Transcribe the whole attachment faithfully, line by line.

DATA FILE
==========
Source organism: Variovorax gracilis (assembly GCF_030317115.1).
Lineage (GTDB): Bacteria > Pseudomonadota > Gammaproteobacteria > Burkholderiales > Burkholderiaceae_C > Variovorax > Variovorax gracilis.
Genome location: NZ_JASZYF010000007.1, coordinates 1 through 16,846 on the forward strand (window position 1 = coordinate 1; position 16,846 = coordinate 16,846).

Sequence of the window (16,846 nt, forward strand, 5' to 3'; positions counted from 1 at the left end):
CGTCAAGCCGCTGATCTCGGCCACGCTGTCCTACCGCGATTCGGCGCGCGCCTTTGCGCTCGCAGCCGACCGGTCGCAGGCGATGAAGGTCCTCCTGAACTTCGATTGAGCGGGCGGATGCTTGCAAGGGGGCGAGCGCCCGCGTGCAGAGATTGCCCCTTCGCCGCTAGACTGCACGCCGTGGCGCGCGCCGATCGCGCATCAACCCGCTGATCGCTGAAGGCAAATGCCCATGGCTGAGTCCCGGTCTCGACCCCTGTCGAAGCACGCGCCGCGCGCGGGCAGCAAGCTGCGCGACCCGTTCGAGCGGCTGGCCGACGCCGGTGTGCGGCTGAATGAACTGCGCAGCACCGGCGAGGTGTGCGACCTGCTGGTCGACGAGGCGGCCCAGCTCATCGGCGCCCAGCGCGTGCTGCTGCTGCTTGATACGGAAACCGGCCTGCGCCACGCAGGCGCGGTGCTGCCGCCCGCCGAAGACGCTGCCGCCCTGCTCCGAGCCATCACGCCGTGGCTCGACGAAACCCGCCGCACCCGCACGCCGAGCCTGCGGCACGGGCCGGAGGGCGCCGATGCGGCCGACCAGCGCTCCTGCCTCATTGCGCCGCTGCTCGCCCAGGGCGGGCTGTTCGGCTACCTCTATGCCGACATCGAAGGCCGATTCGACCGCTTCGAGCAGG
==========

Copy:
Source organism: Variovorax gracilis (assembly GCF_030317115.1).
Lineage (GTDB): Bacteria > Pseudomonadota > Gammaproteobacteria > Burkholderiales > Burkholderiaceae_C > Variovorax > Variovorax gracilis.
Genome location: NZ_JASZYF010000007.1, coordinates 1 through 16,846 on the forward strand (window position 1 = coordinate 1; position 16,846 = coordinate 16,846).

Sequence of the window (16,846 nt, forward strand, 5' to 3'; positions counted from 1 at the left end):
CGTCAAGCCGCTGATCTCGGCCACGCTGTCCTACCGCGATTCGGCGCGCGCCTTTGCGCTCGCAGCCGACCGGTCGCAGGCGATGAAGGTCCTCCTGAACTTCGATTGAGCGGGCGGATGCTTGCAAGGGGGCGAGCGCCCGCGTGCAGAGATTGCCCCTTCGCCGCTAGACTGCACGCCGTGGCGCGCGCCGATCGCGCATCAACCCGCTGATCGCTGAAGGCAAATGCCCATGGCTGAGTCCCGGTCTCGACCCCTGTCGAAGCACGCGCCGCGCGCGGGCAGCAAGCTGCGCGACCCGTTCGAGCGGCTGGCCGACGCCGGTGTGCGGCTGAATGAACTGCGCAGCACCGGCGAGGTGTGCGACCTGCTGGTCGACGAGGCGGCCCAGCTCATCGGCGCCCAGCGCGTGCTGCTGCTGCTTGATACGGAAACCGGCCTGCGCCACGCAGGCGCGGTGCTGCCGCCCGCCGAAGACGCTGCCGCCCTGCTCCGAGCCATCACGCCGTGGCTCGACGAAACCCGCCGCACCCGCACGCCGAGCCTGCGGCACGGGCCGGAGGGCGCCGATGCGGCCGACCAGCGCTCCTGCCTCATTGCGCCGCTGCTCGCCCAGGGCGGGCTGTTCGGCTACCTCTATGCCGACATCGAAGGCCGATTCGACCGCTTCGAGCAGG